Cast Blog: #LASHRINKS

Dr. Greg: Why Hate Fat People?

Dr. Greg: The Good, the Bad, and the Ugly

Dr. Eris: How Can I Change My Spouse?

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Power Struggles

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Dr. Eris: How to Heal Your Broken Heart

The V Spot: The "Nice Guy"

5 Ways To Improve Body Image Without Breast Impants

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Dr. Greg: Accepting My Father

Dr. Greg: Yes -- Therapists Go to Therapy!

Dr. Eris: "Sharing My Story Out Loud Scared The S--- Out Of Me"

Dr. Greg: The Trap of "Good" vs. "Bad"

Dr. Eris: No Sex, No Baby

Dr. Greg: My Father's Courage

Dr. Greg: What Being "Monogamish" Really Means

Dr. Greg: Why Hate Fat People?

Dr. Greg describes how Prop 8 affects his life and explains why a client does "bad things for good reasons."

This episode touched on three major aspects in my life: developing empathy for a client, working-out, and the timely issue of marriage. Let's start with the last one first.

The question of marriage is on everyone's mind lately as the Supreme Court is about to hear the case of Proposition 8 in California, which limited legally recognized marriages to those between a man and a woman. The majority of California voters put a halt to a nearly five-month period in 2008 where two people of the same gender could be legally married in the state. Those who were married in California during that period can remain legally married; those who did not are (for the moment) prevented from doing so. Also being contested by the Supreme Court is the Defense of Marriage Act (or DOMA), which was enacted on the federal level in 1996, and also limits the legal sanction and federal benefits of marriage to opposite-sex couples. And it is up to the Supreme Court to decide the outcome of both cases.

In a quick scene in our backyard, Kevin and I talk about our "marriage." We chose not to get legally married during the small legal window in California because we were hoping to wait until our anniversary to make that happen, but the window quickly closed. The way we are using the word "marriage" is more to affirm the relationship that is already in place, because we still could not get legal recognition. Rather than continuing to wait for a legal sanctioning of our relationship, we decided to socially sanction our relationship by having a ceremony. This is not unlike couples that have a ceremony to reaffirm their vows. The timing of our decision was borne of the concern for family members who were aging and wanting them to be there while they were still able. We are not starting something new (as in most legal marriages), but celebrating the love that has been there for 23 years. But at present, we have no legal right to "marriage" in California or the federal benefits. Hopefully, that will all soon change.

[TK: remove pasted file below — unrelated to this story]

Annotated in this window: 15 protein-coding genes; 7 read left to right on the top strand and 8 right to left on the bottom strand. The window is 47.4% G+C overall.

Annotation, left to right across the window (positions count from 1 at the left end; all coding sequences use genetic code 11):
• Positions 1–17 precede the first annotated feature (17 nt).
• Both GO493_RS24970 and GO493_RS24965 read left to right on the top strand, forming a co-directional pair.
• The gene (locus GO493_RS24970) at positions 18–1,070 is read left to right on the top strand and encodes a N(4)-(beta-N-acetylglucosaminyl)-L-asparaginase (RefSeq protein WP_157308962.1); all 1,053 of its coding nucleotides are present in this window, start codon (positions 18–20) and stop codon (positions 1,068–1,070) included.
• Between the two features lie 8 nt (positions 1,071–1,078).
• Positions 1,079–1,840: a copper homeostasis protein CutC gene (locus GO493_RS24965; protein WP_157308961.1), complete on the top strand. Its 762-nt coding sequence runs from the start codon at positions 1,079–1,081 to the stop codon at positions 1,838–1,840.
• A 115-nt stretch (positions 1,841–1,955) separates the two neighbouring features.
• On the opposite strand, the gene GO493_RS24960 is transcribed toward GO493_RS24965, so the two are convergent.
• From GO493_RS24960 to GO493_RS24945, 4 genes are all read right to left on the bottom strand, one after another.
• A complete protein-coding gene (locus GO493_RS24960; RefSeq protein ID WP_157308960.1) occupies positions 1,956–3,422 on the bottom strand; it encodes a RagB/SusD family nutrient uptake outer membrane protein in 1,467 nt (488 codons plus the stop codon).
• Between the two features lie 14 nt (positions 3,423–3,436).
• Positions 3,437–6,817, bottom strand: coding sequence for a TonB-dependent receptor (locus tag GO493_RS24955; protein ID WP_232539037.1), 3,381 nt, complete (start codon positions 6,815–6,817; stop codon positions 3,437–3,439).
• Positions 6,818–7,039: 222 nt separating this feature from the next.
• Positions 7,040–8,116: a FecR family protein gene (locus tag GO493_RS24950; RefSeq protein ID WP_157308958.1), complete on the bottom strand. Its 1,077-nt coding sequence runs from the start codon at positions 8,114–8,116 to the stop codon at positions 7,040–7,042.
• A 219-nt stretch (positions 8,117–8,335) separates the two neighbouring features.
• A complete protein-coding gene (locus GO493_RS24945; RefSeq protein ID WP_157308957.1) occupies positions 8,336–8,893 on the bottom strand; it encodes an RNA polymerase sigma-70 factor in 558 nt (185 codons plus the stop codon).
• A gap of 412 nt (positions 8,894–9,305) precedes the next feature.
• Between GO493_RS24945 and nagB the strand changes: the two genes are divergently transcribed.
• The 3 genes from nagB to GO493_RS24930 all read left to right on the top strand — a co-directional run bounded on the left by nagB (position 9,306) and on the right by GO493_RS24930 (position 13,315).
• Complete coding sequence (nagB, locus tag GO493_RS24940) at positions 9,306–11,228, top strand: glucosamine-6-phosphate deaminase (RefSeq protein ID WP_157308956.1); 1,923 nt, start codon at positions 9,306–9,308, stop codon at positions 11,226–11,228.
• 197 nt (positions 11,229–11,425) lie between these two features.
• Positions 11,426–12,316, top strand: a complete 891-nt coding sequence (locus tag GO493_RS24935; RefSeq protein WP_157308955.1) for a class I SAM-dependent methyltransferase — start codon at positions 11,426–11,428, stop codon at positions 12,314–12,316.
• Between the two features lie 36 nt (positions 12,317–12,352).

You also see me going to a gym and training with a trainer. Working-out is one of the most important aspects of my life. Though I have done it since high school, I started working out with a trainer and doing intensive boot-camp style workouts about 10 years ago. Doing so not only changed my health but every aspect of my life for the better. Besides the improved physical aspects, it is the best mood-elevator, mind-sharpener, and stress-reliever I know.

Ten years ago, I was working four different jobs. I had a full-time managerial job in a large non-profit overseeing four departments and approximately 50 employees. But on the side, I was the clinical supervisor for a large mental health research study at a local university. Meanwhile, I taught a class once a week at a local clinical psychology doctoral program and maintained a small private practice of about five patients a week. I literally worked every day from morning until late evening and rarely took time to see friends or even watch a movie and my diet was mostly junk. My relationship with Kevin was significantly strained and my health became compromised. Then the house of cards came tumbling down.The comment I overheard Kevin say about my weight was during this difficult time. That comment hurt, but it did not spur me on to action, as the episode seems to suggest. What spurred me on was the realization my life was out of balance and that career advancement was not as important as relationship and health advancement. By changing priorities and focusing on the things that mattered most in my life, everything else improved. Whenever my priorities get out of whack, I just remind myself of that difficult time and redirect myself back to what's important in life.

The episode also shows my own breakthrough as a therapist in developing empathy for his presenting problem: "I hate fat people." This was a difficult one. But as a therapist, I know that people do "bad things" for "good reasons." My job as a therapist was to find out what those "good reasons" are so I can help him develop a better way. A boy who was both older and overweight had bullied my client as a child. The other child had an unfair advantage and terrorized my client for a long time. As a result, my client developed not only an aversion to the person who bullied him, but to all people he perceived as "fat." This was my "aha" as therapist. The aversion to all people who are overweight became his brain's way of keeping him away from getting attacked. This is the "good reason."Now, my client avoids people who are overweight and if he cannot, he punishes them, rejects them, or attempts to teach them a lesson in order to make them change.  You see me explain to him that his power was taken away as a child and now he is seeking to get it back. My job now as a therapist is to both help him regain his power without resorting to harming another person and to help him realize the harmfulness of his actions while developing compassion for people who are overweight. Changing an aversion is not something that is easily done, but I am happy my client is up for the challenge.

To try to help him along in his journey, we will have him meet a group of women who were once overweight to hear about the impact his comments make and to hopefully help him develop more empathy for their struggles. That happens next week. See you then!